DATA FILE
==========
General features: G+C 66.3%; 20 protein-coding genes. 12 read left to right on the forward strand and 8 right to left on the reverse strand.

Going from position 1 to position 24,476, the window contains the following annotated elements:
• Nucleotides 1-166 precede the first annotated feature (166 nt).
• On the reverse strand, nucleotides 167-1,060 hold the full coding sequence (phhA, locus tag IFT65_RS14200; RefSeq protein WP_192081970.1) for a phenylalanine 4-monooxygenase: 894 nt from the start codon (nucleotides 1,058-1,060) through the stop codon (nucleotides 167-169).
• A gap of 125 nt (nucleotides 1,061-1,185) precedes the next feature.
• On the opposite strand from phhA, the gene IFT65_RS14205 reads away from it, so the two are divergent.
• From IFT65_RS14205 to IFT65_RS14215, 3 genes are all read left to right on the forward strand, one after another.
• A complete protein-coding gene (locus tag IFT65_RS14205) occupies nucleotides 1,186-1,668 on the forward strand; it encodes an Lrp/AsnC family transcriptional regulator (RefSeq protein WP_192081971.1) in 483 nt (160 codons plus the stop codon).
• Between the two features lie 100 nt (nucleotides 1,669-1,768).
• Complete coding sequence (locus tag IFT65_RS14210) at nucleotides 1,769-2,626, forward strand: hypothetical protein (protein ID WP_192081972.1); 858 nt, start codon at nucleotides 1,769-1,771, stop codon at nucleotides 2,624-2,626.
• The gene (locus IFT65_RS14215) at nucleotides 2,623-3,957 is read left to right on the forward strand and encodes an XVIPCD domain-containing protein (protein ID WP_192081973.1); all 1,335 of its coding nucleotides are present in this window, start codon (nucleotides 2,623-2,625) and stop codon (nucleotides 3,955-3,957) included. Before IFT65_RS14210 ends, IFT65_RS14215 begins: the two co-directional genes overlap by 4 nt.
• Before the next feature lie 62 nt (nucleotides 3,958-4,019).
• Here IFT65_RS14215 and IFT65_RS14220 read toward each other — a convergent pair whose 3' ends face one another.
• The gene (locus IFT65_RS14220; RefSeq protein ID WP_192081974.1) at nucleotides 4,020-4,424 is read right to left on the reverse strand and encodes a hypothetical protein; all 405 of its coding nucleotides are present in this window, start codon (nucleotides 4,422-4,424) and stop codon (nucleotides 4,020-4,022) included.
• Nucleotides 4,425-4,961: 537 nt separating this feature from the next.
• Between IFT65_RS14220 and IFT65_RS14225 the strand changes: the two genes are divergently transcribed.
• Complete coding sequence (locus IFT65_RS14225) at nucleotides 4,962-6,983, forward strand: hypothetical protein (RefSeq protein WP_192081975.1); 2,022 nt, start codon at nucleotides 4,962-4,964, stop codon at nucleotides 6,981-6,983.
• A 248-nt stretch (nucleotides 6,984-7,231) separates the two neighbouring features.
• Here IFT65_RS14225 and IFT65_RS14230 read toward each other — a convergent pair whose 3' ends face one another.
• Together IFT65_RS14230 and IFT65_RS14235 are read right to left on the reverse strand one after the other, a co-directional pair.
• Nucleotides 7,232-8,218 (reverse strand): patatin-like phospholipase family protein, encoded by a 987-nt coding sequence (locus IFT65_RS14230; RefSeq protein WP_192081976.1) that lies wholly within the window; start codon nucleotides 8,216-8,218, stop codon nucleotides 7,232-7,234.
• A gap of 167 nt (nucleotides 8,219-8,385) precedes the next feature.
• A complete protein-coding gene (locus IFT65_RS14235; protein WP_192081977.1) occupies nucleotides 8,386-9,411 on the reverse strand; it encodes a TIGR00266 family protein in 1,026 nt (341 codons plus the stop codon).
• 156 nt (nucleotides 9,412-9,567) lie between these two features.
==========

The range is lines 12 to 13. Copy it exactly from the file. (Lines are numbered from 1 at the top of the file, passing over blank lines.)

• Before the next feature lie 62 nt (nucleotides 3,958-4,019).
• Here IFT65_RS14215 and IFT65_RS14220 read toward each other — a convergent pair whose 3' ends face one another.